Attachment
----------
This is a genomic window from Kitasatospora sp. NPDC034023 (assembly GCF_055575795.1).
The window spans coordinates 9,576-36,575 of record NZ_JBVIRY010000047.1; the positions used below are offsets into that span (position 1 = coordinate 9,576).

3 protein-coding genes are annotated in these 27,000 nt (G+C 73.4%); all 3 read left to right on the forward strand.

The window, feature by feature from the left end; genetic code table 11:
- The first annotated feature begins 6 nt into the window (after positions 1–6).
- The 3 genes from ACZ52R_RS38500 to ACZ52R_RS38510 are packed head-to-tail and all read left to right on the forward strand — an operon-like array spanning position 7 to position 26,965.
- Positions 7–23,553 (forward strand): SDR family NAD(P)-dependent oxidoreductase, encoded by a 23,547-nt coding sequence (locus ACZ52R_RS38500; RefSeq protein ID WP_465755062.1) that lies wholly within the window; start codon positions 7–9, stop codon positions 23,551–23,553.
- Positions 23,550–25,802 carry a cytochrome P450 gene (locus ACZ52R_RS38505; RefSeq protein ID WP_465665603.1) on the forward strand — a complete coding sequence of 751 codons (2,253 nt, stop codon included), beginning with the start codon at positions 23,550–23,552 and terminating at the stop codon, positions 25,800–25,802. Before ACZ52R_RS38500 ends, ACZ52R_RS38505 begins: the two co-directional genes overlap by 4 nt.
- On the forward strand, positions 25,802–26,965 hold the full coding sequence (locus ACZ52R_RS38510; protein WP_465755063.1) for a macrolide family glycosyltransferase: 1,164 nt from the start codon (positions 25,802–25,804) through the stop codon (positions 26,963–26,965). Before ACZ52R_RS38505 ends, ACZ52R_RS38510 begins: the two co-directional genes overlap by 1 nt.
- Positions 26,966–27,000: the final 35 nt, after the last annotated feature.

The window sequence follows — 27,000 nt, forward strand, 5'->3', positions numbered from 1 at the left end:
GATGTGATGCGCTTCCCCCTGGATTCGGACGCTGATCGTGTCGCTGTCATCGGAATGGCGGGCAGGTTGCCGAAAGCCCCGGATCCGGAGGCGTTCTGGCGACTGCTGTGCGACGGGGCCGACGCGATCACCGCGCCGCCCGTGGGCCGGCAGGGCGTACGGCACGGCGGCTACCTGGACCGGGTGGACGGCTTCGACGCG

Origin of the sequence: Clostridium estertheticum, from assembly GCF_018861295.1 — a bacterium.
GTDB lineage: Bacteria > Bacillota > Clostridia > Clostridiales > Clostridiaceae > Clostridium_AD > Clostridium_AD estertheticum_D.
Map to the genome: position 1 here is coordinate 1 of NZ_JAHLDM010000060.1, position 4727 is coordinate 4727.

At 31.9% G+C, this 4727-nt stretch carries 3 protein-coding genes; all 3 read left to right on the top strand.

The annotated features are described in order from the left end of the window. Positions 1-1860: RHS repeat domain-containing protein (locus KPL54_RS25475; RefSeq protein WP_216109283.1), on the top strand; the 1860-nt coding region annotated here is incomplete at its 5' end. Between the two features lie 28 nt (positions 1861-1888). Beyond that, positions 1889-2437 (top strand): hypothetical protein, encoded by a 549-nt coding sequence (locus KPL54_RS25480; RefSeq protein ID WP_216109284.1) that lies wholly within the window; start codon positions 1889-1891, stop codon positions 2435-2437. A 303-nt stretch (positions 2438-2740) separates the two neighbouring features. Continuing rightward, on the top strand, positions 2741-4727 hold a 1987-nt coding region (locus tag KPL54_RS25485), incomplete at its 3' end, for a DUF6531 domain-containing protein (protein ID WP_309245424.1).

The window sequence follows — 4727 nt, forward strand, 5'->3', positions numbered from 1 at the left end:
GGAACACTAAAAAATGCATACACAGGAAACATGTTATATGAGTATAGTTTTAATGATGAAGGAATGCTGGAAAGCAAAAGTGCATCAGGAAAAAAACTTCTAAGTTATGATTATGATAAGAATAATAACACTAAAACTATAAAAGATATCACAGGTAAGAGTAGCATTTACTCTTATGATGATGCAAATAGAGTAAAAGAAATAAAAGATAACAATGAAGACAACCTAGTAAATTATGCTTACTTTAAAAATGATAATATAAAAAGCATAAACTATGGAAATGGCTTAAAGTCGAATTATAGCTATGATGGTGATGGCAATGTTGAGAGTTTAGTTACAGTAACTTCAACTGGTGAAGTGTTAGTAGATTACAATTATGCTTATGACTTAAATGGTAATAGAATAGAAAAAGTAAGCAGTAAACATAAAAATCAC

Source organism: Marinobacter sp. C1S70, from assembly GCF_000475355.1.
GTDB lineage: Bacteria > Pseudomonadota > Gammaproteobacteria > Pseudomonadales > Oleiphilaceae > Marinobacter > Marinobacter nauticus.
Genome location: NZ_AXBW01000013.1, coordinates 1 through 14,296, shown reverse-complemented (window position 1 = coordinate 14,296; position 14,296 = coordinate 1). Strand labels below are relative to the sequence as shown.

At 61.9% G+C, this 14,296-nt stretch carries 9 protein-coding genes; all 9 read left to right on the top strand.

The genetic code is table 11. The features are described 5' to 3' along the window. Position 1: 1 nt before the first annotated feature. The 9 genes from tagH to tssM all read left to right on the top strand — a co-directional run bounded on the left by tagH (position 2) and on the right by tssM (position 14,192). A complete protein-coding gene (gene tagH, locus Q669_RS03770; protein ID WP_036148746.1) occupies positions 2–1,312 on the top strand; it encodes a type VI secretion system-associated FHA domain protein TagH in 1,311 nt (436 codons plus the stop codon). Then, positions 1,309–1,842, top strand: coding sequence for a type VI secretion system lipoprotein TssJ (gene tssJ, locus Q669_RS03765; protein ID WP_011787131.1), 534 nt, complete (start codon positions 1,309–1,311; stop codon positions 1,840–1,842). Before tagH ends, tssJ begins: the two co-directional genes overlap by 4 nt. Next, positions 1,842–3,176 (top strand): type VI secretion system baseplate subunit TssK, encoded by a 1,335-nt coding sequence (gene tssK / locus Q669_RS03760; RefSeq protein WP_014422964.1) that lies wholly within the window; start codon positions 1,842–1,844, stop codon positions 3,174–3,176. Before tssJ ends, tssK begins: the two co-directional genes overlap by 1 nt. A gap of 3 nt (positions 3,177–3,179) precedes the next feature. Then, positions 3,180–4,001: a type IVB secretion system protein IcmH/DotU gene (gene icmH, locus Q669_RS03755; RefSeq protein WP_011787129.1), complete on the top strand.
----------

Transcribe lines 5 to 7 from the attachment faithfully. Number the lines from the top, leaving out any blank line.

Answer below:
- The first annotated feature begins 6 nt into the window (after positions 1–6).
- The 3 genes from ACZ52R_RS38500 to ACZ52R_RS38510 are packed head-to-tail and all read left to right on the forward strand — an operon-like array spanning position 7 to position 26,965.
- Positions 7–23,553 (forward strand): SDR family NAD(P)-dependent oxidoreductase, encoded by a 23,547-nt coding sequence (locus ACZ52R_RS38500; RefSeq protein ID WP_465755062.1) that lies wholly within the window; start codon positions 7–9, stop codon positions 23,551–23,553.